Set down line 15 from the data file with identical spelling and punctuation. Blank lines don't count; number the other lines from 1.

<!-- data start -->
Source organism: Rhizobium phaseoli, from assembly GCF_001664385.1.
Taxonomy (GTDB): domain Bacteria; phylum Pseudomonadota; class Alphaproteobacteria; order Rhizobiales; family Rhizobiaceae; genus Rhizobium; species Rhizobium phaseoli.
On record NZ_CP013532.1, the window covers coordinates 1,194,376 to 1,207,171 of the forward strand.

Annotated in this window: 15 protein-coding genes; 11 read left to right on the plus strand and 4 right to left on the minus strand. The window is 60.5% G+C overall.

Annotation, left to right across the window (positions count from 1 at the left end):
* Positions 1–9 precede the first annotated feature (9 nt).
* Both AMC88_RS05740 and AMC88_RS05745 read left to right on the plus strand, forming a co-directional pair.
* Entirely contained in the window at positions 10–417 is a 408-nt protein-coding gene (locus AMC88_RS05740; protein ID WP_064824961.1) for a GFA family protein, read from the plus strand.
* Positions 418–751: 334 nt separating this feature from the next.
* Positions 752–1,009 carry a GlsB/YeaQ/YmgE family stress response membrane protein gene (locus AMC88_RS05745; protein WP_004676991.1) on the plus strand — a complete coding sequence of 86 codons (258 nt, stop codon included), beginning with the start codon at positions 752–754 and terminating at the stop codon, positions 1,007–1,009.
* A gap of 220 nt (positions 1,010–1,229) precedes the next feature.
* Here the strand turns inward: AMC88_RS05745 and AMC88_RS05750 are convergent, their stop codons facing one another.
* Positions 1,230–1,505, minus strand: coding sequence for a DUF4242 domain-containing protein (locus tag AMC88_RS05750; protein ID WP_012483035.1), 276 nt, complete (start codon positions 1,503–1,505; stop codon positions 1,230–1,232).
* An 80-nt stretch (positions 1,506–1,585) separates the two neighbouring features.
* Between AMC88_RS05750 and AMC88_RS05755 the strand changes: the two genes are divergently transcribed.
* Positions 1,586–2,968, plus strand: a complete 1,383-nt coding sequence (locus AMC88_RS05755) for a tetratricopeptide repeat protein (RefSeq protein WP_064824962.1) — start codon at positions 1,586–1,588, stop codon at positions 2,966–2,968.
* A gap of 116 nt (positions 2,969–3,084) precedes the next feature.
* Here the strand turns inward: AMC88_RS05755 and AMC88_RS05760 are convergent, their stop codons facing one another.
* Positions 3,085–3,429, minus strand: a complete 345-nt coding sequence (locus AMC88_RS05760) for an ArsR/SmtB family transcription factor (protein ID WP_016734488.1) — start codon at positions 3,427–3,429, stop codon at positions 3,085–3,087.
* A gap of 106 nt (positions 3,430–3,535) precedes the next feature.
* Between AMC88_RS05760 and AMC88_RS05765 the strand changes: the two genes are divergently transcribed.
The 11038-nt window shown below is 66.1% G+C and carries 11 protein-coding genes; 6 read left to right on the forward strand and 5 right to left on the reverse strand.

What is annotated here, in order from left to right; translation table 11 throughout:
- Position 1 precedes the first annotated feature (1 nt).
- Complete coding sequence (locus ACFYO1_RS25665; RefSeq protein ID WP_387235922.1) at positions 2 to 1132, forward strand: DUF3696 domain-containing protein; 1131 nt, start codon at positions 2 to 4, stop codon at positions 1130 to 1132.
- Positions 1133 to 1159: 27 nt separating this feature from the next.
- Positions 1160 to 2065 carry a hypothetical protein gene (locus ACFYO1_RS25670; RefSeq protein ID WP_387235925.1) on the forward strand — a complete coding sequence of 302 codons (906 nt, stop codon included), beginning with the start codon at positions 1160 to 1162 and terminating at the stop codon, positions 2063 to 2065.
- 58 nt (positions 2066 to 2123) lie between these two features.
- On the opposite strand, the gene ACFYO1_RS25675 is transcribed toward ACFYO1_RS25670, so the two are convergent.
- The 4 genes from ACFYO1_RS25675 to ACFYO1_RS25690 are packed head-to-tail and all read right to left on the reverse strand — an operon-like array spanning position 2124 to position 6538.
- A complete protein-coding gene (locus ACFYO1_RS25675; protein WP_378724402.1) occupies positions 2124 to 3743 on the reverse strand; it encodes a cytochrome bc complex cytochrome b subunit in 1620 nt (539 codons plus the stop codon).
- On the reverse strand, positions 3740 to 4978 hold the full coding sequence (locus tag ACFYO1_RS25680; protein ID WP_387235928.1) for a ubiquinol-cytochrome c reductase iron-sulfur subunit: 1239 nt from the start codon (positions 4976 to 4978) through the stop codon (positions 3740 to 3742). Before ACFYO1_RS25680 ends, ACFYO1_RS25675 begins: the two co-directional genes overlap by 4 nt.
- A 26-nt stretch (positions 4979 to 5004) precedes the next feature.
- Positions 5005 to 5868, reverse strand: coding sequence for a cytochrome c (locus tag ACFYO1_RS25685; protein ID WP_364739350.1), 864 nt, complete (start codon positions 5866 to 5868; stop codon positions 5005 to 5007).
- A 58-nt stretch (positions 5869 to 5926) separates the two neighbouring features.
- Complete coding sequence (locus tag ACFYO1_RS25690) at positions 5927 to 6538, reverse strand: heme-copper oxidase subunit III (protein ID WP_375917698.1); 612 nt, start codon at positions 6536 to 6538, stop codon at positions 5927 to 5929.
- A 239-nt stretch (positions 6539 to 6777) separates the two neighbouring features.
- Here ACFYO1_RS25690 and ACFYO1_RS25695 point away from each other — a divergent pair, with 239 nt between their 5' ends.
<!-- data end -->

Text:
* Between AMC88_RS05750 and AMC88_RS05755 the strand changes: the two genes are divergently transcribed.